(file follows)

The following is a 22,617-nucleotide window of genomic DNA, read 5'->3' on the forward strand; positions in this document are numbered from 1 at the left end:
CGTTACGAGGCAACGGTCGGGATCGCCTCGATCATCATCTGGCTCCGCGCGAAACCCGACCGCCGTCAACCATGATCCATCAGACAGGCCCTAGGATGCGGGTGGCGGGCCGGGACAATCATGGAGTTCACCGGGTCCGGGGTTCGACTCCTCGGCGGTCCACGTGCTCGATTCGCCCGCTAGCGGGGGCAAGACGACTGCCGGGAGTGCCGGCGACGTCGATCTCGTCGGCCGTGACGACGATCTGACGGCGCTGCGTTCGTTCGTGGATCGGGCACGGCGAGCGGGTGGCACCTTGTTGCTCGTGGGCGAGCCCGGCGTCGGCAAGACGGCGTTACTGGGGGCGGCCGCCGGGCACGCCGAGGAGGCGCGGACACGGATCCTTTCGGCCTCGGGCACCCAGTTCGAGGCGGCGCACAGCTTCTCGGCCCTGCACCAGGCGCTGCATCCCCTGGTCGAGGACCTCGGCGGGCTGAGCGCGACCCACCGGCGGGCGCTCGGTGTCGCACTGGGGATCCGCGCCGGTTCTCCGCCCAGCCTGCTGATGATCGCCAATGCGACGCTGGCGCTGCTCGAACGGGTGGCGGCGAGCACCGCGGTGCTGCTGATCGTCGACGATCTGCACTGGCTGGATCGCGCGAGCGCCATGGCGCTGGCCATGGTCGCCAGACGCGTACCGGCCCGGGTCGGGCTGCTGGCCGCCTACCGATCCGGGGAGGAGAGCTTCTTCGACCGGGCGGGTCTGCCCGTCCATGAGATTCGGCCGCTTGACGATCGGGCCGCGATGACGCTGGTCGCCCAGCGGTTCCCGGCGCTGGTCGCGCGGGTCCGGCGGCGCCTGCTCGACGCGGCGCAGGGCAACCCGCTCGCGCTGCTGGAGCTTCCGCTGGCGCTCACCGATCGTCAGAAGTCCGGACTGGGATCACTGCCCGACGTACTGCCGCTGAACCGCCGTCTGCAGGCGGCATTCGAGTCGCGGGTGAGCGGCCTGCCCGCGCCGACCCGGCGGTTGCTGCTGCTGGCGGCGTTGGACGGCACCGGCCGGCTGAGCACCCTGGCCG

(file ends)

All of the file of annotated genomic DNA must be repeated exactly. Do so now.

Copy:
The following is a 22,617-nucleotide window of genomic DNA, read 5'->3' on the forward strand; positions in this document are numbered from 1 at the left end:
CGTTACGAGGCAACGGTCGGGATCGCCTCGATCATCATCTGGCTCCGCGCGAAACCCGACCGCCGTCAACCATGATCCATCAGACAGGCCCTAGGATGCGGGTGGCGGGCCGGGACAATCATGGAGTTCACCGGGTCCGGGGTTCGACTCCTCGGCGGTCCACGTGCTCGATTCGCCCGCTAGCGGGGGCAAGACGACTGCCGGGAGTGCCGGCGACGTCGATCTCGTCGGCCGTGACGACGATCTGACGGCGCTGCGTTCGTTCGTGGATCGGGCACGGCGAGCGGGTGGCACCTTGTTGCTCGTGGGCGAGCCCGGCGTCGGCAAGACGGCGTTACTGGGGGCGGCCGCCGGGCACGCCGAGGAGGCGCGGACACGGATCCTTTCGGCCTCGGGCACCCAGTTCGAGGCGGCGCACAGCTTCTCGGCCCTGCACCAGGCGCTGCATCCCCTGGTCGAGGACCTCGGCGGGCTGAGCGCGACCCACCGGCGGGCGCTCGGTGTCGCACTGGGGATCCGCGCCGGTTCTCCGCCCAGCCTGCTGATGATCGCCAATGCGACGCTGGCGCTGCTCGAACGGGTGGCGGCGAGCACCGCGGTGCTGCTGATCGTCGACGATCTGCACTGGCTGGATCGCGCGAGCGCCATGGCGCTGGCCATGGTCGCCAGACGCGTACCGGCCCGGGTCGGGCTGCTGGCCGCCTACCGATCCGGGGAGGAGAGCTTCTTCGACCGGGCGGGTCTGCCCGTCCATGAGATTCGGCCGCTTGACGATCGGGCCGCGATGACGCTGGTCGCCCAGCGGTTCCCGGCGCTGGTCGCGCGGGTCCGGCGGCGCCTGCTCGACGCGGCGCAGGGCAACCCGCTCGCGCTGCTGGAGCTTCCGCTGGCGCTCACCGATCGTCAGAAGTCCGGACTGGGATCACTGCCCGACGTACTGCCGCTGAACCGCCGTCTGCAGGCGGCATTCGAGTCGCGGGTGAGCGGCCTGCCCGCGCCGACCCGGCGGTTGCTGCTGCTGGCGGCGTTGGACGGCACCGGCCGGCTGAGCACCCTGGCCG